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Bright Star

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Writing his brother George in America, John Keats described his teenage neighbor Fanny Brawne as “beautiful, elegant, graceful, silly, fashionable and strange.” Elsewhere, he called her a “minx,” and not affectionately. But those first impressions gave way to warmer feelings. Brawne became the subject of some of his most passionate verse, including the poem “Bright Star,” which lends its title to a Jane Campion film covering their three-year relationship. After Keats’ death from tuberculosis at the age of 25, Brawne spoke of him rarely, revealing Keats’ passionate letters only to her children. Her son sold them after she died.


The letters’ publication led many to posthumously regard Brawne as a great man’s last distraction, and others, mostly recent admirers, to treat her as a muse. Campion’s film acknowledges none of those eventual opinions, as befits a film about characters scarcely able to see beyond the moment at hand, nor given much reason to. The forever-struggling, generally penniless Keats (played with delicate, knowing reserve by Ben Whishaw) captured the unwieldy romantic sensibility with a precise beauty unmatched by even his most famous peers. In his lifetime, he earned some high-placed, vocal detractors and a few dedicated friends and admirers. In a performance that deepens by increments, Abbie Cornish portrays Brawne as a flighty girl turned somber by her affections and heedless of her love’s inevitable end. Inspired by Keats, she starts collecting butterflies. She leaves her mother (Kerry Fox) to sweep up the corpses.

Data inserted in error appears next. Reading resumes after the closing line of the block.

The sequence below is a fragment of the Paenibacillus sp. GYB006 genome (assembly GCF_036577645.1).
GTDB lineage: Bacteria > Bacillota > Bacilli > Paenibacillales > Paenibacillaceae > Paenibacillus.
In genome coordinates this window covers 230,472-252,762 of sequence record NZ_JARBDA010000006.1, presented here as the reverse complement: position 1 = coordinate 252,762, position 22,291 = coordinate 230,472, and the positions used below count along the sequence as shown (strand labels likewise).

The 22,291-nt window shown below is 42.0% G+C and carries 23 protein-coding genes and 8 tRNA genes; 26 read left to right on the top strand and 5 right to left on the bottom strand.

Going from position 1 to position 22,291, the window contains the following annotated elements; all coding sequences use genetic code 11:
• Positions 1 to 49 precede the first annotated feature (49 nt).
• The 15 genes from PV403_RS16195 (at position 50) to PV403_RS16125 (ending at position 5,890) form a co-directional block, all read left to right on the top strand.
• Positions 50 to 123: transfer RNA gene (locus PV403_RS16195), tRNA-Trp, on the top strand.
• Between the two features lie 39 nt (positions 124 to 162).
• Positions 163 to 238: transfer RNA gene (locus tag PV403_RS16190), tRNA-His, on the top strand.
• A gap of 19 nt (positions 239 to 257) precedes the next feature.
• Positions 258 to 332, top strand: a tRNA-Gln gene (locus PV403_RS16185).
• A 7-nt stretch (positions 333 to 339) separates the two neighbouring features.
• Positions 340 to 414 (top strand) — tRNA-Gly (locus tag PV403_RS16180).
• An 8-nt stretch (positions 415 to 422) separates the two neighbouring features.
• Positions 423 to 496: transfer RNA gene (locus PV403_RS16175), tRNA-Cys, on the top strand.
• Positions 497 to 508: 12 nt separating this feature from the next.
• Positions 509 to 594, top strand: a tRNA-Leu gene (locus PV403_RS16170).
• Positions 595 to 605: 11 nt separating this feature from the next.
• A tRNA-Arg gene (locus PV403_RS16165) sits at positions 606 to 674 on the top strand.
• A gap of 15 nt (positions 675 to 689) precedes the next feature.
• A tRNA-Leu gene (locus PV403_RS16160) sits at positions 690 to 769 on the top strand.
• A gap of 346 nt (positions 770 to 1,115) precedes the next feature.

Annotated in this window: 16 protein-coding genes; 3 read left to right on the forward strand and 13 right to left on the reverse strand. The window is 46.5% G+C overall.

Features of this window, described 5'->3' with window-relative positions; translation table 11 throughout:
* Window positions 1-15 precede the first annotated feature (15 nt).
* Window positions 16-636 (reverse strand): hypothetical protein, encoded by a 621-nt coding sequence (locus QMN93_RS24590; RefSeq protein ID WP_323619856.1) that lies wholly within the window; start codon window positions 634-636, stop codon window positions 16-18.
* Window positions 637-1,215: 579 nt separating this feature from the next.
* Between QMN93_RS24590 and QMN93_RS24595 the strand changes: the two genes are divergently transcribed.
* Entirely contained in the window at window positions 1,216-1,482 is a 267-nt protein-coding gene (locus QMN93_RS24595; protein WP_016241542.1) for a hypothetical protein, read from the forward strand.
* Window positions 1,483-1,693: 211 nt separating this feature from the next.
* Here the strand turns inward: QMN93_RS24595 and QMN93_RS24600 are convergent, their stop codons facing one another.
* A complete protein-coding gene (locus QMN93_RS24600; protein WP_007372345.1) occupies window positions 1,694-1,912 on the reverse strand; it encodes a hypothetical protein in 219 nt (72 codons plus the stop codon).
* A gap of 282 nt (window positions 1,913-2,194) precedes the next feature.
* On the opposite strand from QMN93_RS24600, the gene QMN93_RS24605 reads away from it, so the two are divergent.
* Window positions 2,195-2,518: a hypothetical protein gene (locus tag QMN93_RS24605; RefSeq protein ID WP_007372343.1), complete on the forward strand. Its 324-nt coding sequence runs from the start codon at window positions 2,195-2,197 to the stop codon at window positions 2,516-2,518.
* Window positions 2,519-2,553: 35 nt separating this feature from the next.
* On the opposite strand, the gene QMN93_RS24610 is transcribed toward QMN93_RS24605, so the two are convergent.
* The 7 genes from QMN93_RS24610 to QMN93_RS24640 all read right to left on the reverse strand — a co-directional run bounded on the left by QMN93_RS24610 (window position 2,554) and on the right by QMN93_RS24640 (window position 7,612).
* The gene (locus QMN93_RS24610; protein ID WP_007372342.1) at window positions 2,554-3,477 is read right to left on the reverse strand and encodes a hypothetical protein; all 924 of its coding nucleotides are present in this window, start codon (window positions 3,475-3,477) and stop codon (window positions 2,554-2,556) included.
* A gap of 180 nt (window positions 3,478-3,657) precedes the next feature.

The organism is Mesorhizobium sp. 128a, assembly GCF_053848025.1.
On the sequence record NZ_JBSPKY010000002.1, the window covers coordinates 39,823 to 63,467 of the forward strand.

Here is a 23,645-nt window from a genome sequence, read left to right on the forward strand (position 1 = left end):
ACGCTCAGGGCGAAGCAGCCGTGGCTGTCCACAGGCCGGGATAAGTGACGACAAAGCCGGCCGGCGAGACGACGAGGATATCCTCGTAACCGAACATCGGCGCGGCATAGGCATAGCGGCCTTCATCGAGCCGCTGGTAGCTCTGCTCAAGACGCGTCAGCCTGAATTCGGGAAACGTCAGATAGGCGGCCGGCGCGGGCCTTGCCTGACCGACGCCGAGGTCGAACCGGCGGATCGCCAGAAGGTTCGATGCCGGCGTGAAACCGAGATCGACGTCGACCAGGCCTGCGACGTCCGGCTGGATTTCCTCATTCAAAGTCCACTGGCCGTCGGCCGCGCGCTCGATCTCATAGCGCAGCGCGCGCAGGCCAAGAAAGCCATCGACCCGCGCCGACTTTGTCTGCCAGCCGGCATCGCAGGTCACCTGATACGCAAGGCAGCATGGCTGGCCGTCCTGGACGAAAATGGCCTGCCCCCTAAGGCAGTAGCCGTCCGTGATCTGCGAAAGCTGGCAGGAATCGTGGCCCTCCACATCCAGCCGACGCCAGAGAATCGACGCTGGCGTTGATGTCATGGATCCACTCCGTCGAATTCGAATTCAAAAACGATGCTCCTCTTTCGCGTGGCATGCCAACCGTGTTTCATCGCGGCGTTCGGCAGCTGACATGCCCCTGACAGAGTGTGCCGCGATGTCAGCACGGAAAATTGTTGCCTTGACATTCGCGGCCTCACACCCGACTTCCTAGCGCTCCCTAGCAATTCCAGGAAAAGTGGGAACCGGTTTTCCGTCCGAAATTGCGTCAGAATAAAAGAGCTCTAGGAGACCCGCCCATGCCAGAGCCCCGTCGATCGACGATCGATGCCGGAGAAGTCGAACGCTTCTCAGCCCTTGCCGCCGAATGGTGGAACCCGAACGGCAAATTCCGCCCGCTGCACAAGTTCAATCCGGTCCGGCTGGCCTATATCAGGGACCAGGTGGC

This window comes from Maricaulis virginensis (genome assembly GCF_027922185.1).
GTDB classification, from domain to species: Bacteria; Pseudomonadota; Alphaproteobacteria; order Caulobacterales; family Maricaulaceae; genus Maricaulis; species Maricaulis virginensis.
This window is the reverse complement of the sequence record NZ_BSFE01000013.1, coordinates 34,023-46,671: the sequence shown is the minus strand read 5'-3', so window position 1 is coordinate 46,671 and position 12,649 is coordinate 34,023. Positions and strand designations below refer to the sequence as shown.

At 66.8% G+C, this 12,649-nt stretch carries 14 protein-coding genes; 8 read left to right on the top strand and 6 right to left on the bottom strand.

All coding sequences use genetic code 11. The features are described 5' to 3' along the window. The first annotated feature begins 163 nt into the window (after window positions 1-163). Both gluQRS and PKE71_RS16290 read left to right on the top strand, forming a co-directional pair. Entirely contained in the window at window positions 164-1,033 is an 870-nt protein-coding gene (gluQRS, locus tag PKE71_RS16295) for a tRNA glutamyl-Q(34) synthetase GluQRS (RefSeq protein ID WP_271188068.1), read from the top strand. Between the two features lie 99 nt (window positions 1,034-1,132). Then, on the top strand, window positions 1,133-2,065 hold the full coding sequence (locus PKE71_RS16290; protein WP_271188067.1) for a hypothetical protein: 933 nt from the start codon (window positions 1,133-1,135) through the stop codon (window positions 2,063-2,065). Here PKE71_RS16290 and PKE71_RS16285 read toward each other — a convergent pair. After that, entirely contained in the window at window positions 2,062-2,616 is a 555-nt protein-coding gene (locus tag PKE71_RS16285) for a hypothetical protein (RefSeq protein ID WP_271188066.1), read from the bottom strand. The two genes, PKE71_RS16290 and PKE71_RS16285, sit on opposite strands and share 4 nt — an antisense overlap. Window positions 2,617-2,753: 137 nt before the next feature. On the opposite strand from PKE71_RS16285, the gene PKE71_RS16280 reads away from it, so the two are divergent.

Faithful to the facts, Bright Star moves deliberately from one artfully framed tableau to another, staging most of the action in dim drawing rooms and the verdant paths connecting them. It’s a studied movie that gives itself over to bursts of intensity, and between them sometimes threatens to become as spellbound by its subjects as they become with each other. Played with bearish wit by a standout Paul Schneider, Keats’ friend Charles Armitage Brown sounds the loudest notes of doubt, but even these grow more muted as the romance progresses. Taking a shape almost unrecognizable to modern eyes, Whishaw and Brawne’s love plays out more often in letters and longing looks than embraces. It remained unconsummated, which would add to Keats’ tragedy—he lived life but a little, yet saw so much—had Campion chosen to treat the story so simply. His death near, Keats chose a grave marked only with the epitaph, “Here lies one whose name was writ in water.” By the film’s end, the mark he leaves on one person has already made a lie of his last words.